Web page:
Organizations of all shapes and sizes are in a constant race to create new digital experiences and reach new frontiers of possibility that can put them ahead of their competitors. As this race continues to heat up, IDC predicts that by 2023, the global economy will reach "digital supremacy”, with more than half of all GDP worldwide driven by products and services from digitally transformed enterprises. In the continued journey towards this digital-first future, it’s essential to innovate faster than the rest – no organization wants to be left back on earth as its competitors break through the stratosphere.
As a case in point, the events of the past year have seen customers demanding more digital services from providers across the board. However, many organizations struggle to make digital innovation as much of a priority as it needs to be. Research has found that more than half of CIOs say IT management teams are never able to complete all the tasks the business requires of them due to the amount of time that gets drained by just ‘keeping the lights on’. When visionary software engineers get bogged down in mundane, time-draining activities, digital transformation gets held back. It is therefore essential that organizations find a way to overcome these constraints to ensure they remain at the forefront of the space race of digital innovation.
Innovation starts with ground control
Before organizations can launch towards new digital horizons, having a solid foundation for innovation is essential to success. This foundation must be built on well-organized IT teams that are closely aligned with the business and working towards a clear set of goals and desired outcomes. However, it’s increasingly difficult to achieve that alignment as cloud computing and digital service ecosystems continue to grow in complexity.
The problem is that IT and digital business teams often rely on such a multitude of tools to monitor different aspects of the environment and manage user experience that it has become a significant undertaking to create a clear picture of what’s going on across the business. As such, collaboration between teams is very difficult to achieve, with different groups looking at different sets of data and their own version of ‘the truth’. Bridging these gaps and enabling teams to work in closer alignment is becoming a crucial imperative, and significant efforts are already being invested in this area. Gartner predicts that 50 percent of organizations will experience increased collaboration between business and IT teams by 2022.
Turning AI and automation into innovation rocket fuel
However, enabling greater cross-team collaboration by itself doesn’t address the core problem that is hindering organizations from achieving their digital ambitions. IT teams are still being stretched too thinly, and simply don’t have enough time to complete all the tasks that rest on their shoulders. To overcome this, organizations should look at where they can automate the repetitive, everyday tasks that drain so much of IT’s time. There’s clearly significant potential to reduce manual workloads in this way – Gartner predicts that 69 percent of routine work currently done by managers will be fully automated by 2024, so they’re freed up to focus on new innovation projects.
Enabling greater automation in today’s dynamic, web-scale cloud environments can be particularly challenging, given the difficulty of maintaining observability – you can’t automate what you can’t see. To begin with, IT teams need the ability to continuously and automatically discover the entire environment, including all applications, microservices, and serverless architecture. This will ensure they can maintain observability across their environment. However, it’s not enough to simply capture observability data – teams also need the ability to analyze it in real-time and understand it in full context, so they can derive actionable insights that can be used to automate processes. This can only be achieved with a unified data model that combines IT and business metrics, and deterministic AI that can instantly interpret the root cause of any anomalies, and drive automated responses to remediate them. All of this means IT can focus on big-picture initiatives that drive value for the business and its customers, leaving AI to take care of routine processes.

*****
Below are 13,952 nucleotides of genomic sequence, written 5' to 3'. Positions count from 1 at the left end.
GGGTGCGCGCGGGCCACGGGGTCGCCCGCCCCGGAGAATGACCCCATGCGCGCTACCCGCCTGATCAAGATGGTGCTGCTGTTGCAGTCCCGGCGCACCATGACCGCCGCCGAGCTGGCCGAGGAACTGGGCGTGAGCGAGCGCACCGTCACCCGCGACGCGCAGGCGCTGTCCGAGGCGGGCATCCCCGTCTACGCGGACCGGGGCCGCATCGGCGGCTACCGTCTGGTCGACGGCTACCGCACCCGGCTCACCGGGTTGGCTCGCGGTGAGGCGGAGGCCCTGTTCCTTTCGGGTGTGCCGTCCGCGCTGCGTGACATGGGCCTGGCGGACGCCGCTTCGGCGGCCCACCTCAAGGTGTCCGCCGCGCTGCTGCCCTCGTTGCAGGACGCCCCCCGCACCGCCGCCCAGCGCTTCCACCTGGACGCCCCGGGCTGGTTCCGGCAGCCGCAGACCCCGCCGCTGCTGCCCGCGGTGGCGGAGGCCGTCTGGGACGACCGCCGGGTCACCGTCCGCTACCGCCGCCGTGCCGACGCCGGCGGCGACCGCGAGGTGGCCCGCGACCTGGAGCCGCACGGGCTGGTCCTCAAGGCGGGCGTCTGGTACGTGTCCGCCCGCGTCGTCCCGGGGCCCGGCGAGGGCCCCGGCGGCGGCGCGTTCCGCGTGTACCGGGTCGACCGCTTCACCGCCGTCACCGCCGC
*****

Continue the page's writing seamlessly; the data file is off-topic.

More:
Creating new moon-landing moments
One company that is harnessing this approach to support continued innovation is ERT, a developer of applications that were used by medical researchers in 75% of all FDA approved clinical trials in 2019. ERT’s solutions are critical to its customers’ ability to get new, and potentially life-saving treatments and vaccines to market faster. ERT used intelligent observability to automate its DevOps processes, which resulted in its ability to speed up the delivery of new applications from an average of six weeks to just four weeks. ERT is also using automation and AI to trigger self-healing workloads, reducing development time whilst ensuring the highest standards of quality and precision.
As the new space race continues, a growing divide between those who leverage AI to automate more processes and those who don’t will emerge. IDC predicts that worldwide spending on artificial intelligence is expected to double in four years, reaching $110 billion by 2024 – which gives a sense of just how much focus is being placed on these technologies. By taking steps to adopt and adapt now, organizations can put themselves in a far better position to be among the first to plant a flag in newly discovered grounds of digital innovation.
- Abdi Essa, Regional Vice President, UK&I, Dynatrace.
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Abdi Essa, Regional Vice President, UK&I, Dynatrace.